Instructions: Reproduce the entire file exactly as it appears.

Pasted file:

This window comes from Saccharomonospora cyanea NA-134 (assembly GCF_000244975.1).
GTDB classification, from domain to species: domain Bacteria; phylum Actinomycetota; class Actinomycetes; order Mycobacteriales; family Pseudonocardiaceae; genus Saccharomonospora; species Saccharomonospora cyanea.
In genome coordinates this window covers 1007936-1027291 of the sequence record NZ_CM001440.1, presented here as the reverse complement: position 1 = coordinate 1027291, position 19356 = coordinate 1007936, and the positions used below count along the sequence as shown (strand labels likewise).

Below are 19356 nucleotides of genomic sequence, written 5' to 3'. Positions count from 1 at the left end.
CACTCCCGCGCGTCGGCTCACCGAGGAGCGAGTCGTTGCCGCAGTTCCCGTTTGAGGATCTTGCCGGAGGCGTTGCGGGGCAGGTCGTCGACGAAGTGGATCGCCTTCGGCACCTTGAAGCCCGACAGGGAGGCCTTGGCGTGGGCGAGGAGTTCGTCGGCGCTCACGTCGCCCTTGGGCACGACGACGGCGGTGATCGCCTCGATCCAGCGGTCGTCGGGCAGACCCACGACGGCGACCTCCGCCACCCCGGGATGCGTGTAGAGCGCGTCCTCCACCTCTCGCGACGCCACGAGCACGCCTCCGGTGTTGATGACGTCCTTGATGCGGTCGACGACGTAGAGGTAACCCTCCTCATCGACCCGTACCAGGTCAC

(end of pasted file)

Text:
This window comes from Saccharomonospora cyanea NA-134 (assembly GCF_000244975.1).
GTDB classification, from domain to species: domain Bacteria; phylum Actinomycetota; class Actinomycetes; order Mycobacteriales; family Pseudonocardiaceae; genus Saccharomonospora; species Saccharomonospora cyanea.
In genome coordinates this window covers 1007936-1027291 of the sequence record NZ_CM001440.1, presented here as the reverse complement: position 1 = coordinate 1027291, position 19356 = coordinate 1007936, and the positions used below count along the sequence as shown (strand labels likewise).

Below are 19356 nucleotides of genomic sequence, written 5' to 3'. Positions count from 1 at the left end.
CACTCCCGCGCGTCGGCTCACCGAGGAGCGAGTCGTTGCCGCAGTTCCCGTTTGAGGATCTTGCCGGAGGCGTTGCGGGGCAGGTCGTCGACGAAGTGGATCGCCTTCGGCACCTTGAAGCCCGACAGGGAGGCCTTGGCGTGGGCGAGGAGTTCGTCGGCGCTCACGTCGCCCTTGGGCACGACGACGGCGGTGATCGCCTCGATCCAGCGGTCGTCGGGCAGACCCACGACGGCGACCTCCGCCACCCCGGGATGCGTGTAGAGCGCGTCCTCCACCTCTCGCGACGCCACGAGCACGCCTCCGGTGTTGATGACGTCCTTGATGCGGTCGACGACGTAGAGGTAACCCTCCTCATCGACCCGTACCAGGTCAC